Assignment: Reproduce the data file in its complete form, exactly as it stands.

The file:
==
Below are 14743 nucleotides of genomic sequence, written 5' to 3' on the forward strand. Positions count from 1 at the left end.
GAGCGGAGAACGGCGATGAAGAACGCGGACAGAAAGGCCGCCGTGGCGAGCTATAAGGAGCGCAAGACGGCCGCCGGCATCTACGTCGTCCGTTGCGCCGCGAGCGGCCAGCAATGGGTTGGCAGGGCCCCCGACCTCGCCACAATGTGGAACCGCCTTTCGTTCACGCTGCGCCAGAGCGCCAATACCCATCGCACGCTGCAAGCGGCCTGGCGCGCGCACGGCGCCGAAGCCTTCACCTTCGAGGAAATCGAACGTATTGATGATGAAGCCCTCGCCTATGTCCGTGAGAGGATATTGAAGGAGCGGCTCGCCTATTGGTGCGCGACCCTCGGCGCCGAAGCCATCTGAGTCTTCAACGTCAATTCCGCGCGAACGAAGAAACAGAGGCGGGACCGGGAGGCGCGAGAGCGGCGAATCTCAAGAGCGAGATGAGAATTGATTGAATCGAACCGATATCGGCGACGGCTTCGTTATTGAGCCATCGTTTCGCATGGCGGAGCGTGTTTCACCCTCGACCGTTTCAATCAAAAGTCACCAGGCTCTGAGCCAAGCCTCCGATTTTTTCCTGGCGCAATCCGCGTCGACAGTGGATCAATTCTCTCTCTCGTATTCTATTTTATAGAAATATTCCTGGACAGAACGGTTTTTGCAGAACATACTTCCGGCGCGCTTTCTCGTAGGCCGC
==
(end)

Below are 14743 nucleotides of genomic sequence, written 5' to 3' on the forward strand. Positions count from 1 at the left end.
GAGCGGAGAACGGCGATGAAGAACGCGGACAGAAAGGCCGCCGTGGCGAGCTATAAGGAGCGCAAGACGGCCGCCGGCATCTACGTCGTCCGTTGCGCCGCGAGCGGCCAGCAATGGGTTGGCAGGGCCCCCGACCTCGCCACAATGTGGAACCGCCTTTCGTTCACGCTGCGCCAGAGCGCCAATACCCATCGCACGCTGCAAGCGGCCTGGCGCGCGCACGGCGCCGAAGCCTTCACCTTCGAGGAAATCGAACGTATTGATGATGAAGCCCTCGCCTATGTCCGTGAGAGGATATTGAAGGAGCGGCTCGCCTATTGGTGCGCGACCCTCGGCGCCGAAGCCATCTGAGTCTTCAACGTCAATTCCGCGCGAACGAAGAAACAGAGGCGGGACCGGGAGGCGCGAGAGCGGCGAATCTCAAGAGCGAGATGAGAATTGATTGAATCGAACCGATATCGGCGACGGCTTCGTTATTGAGCCATCGTTTCGCATGGCGGAGCGTGTTTCACCCTCGACCGTTTCAATCAAAAGTCACCAGGCTCTGAGCCAAGCCTCCGATTTTTTCCTGGCGCAATCCGCGTCGACAGTGGATCAATTCTCTCTCTCGTATTCTATTTTATAGAAATATTCCTGGACAGAACGGTTTTTGCAGAACATACTTCCGGCGCGCTTTCTCGTAGGCCGC